Monday, 19 September 2016

Montacute House

Montacute House (East Front) 
It came a nice sunny day on Friday, so I decided on a day out to visit Montacute House, about 30 miles from here.

Montacute House (West Front)

It is a beautiful Elizabethan mansion, built between 1598 and 1601, and now owned by the National Trust.

View over garden

The original owner was a Sir Edward Phelips, who was a lawyer and courtier, and who was involved in the prosecution of Guy Fawkes and the other gunpowder plotters. After that, the familiy seems to have become less prominent or active.

Tudor Chap

In the Great Hall, I met this gentleman. I assume he was a NT volunteer, and not simply a visitor with a taste for historical re-enactment!

Dining Room with 15thC Tapestry

None of the furniture in the house is original to the property, as the original owners sold off the contents when they could no longer afford the house,  but much of it is is of the right periods - the tapestry in the dining room is a 15th C French one, for instance, created during the 1470s in Tournai.


My favourite room was, naturally, the Library. It was originally the 'Great Chamber', where the most important guests would be entertained or impressed, and where any passing royalty would have slept.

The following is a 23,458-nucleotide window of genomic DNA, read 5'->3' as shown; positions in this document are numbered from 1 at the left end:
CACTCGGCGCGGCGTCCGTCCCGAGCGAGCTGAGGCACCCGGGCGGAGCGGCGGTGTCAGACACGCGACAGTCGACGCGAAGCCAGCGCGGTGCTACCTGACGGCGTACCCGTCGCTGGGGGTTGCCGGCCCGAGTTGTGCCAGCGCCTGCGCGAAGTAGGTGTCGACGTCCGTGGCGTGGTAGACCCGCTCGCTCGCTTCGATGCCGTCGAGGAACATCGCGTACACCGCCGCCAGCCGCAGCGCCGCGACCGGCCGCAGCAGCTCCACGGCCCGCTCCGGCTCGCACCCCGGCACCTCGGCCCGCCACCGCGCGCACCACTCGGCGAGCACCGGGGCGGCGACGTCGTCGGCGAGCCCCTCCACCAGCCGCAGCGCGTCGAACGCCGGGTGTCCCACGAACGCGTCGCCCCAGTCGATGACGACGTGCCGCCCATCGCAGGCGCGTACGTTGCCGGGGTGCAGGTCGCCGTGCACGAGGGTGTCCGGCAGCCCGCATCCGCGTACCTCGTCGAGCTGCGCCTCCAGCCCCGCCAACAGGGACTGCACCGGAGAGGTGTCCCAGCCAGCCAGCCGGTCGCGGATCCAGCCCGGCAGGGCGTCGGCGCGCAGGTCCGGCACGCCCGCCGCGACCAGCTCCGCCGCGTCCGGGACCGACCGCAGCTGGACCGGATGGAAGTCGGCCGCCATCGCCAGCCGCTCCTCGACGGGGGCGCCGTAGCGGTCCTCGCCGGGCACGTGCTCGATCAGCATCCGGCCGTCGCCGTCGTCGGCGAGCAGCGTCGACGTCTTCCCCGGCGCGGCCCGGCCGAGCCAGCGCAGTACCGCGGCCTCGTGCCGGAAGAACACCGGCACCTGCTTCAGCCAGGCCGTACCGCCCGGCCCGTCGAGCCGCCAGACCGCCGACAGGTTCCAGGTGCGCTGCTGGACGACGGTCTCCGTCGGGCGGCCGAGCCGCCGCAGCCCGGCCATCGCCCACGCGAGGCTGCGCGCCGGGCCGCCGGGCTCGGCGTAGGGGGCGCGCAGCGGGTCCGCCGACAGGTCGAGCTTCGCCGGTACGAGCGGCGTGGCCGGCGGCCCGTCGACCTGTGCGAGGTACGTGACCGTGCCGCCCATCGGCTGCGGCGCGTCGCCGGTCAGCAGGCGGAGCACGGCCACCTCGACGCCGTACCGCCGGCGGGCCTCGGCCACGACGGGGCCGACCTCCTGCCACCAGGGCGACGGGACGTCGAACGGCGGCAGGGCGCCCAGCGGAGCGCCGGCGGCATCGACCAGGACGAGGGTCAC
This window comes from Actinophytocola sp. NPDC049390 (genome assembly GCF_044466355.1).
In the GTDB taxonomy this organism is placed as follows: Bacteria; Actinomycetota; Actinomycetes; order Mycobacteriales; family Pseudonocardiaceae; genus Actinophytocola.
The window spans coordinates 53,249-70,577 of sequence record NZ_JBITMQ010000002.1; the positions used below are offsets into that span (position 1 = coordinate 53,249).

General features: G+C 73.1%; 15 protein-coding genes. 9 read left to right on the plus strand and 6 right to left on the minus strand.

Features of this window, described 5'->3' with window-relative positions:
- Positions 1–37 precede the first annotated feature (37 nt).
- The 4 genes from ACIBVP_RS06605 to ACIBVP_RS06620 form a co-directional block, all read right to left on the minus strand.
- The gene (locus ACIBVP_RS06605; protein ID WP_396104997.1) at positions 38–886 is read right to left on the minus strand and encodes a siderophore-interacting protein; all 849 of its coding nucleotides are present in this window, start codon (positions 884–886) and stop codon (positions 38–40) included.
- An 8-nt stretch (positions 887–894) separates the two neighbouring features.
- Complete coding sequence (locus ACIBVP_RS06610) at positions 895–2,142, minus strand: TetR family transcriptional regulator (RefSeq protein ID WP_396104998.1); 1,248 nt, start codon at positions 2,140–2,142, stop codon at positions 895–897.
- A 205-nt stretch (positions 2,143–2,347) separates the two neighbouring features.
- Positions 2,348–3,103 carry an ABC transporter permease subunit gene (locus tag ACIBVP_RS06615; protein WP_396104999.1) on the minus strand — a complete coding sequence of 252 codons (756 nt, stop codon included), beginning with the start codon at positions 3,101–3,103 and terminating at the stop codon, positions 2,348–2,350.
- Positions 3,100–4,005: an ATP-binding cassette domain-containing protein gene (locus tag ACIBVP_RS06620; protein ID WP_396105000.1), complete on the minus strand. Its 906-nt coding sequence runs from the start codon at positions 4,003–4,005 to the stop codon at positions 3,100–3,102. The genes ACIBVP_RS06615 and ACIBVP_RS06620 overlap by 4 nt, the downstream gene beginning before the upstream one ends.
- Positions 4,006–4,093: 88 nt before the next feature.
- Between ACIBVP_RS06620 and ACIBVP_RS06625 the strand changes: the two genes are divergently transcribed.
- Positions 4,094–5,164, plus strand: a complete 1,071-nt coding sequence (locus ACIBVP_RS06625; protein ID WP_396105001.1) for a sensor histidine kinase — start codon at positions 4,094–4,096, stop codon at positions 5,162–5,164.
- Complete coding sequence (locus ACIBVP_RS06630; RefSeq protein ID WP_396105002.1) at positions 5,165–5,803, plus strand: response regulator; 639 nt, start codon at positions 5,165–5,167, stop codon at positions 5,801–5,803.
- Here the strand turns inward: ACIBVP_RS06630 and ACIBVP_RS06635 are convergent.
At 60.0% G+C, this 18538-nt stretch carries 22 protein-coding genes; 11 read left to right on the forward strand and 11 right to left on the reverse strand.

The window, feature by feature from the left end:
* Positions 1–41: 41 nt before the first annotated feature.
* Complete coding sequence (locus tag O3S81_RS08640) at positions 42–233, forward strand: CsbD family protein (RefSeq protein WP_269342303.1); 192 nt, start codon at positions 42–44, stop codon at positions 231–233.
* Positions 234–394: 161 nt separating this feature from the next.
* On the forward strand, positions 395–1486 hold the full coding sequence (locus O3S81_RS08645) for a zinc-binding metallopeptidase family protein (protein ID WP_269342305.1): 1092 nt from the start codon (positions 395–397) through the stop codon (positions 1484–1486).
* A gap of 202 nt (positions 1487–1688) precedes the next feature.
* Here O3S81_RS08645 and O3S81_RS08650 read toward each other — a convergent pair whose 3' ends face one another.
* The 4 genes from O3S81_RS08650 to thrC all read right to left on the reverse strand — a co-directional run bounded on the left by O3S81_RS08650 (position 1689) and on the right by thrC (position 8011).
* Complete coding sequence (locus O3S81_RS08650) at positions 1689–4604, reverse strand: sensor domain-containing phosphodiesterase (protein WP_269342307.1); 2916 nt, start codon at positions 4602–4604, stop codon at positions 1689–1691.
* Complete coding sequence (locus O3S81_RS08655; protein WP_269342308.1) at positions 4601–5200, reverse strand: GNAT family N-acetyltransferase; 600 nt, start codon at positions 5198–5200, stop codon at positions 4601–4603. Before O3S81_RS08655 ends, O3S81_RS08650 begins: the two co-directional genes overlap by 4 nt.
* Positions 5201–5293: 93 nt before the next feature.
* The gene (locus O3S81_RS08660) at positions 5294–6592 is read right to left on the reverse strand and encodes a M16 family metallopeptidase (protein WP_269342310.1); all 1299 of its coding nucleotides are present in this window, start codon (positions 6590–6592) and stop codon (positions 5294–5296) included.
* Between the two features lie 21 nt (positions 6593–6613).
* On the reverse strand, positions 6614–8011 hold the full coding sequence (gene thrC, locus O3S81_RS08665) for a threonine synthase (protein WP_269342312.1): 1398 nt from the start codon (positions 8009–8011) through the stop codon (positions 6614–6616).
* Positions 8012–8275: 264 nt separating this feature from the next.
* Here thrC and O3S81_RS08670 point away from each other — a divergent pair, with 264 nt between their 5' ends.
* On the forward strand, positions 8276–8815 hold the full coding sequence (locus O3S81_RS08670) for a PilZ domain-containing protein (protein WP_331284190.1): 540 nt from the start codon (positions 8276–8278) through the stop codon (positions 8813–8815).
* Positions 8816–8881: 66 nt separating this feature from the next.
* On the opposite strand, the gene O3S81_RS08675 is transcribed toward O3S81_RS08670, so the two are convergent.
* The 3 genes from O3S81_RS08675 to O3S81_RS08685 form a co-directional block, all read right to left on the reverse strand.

Stained Galss - Library

It has impressive (and expensive) 16th C stained glass, including Queen Elizabeth I's coat of arms (although if he hoped to impress her that way he missed the boat, as she died soon after the house was completed, and never visited)

There's also some 18th C graffiti, on the windows, although I'm not sure whether poems in Latin to the writer's mother really counts...

The Long Gallery
The house has the longest surviving Tudor Long Gallery in England, 173 feet (53 metres) long. It's currently used to house portraits loaned by the National Gallery, of various Elizabethan and Jacobean dignitaries. They are all in the style of Holbein,but none of them are actually by him....

There was also, separately, a small exhibition of samplers, dating from the mid 1600s to the late 1800s.

I rather liked this mid-1600s mermaid and peacock, although I would have liked a little more information - for instance, for many of the samplers they listed the name of the girl who made it, (even when this wasn't shown on the sampler itself) but didn't give any further information, for instance about her age or status. I'm sure in some cases they may have known!

Outside, there are formal lawns and yew hedges, and the obligatory fountain!

If the place looks familiar, it is probably because it was used extensively as a location for the filming of 'Wolf Hall', standing in for Greenwich Palace, and also appearing in the jousting and archery scenes.

It's a beautiful house (and is in a very pretty village) and was interesting to visit.

No comments: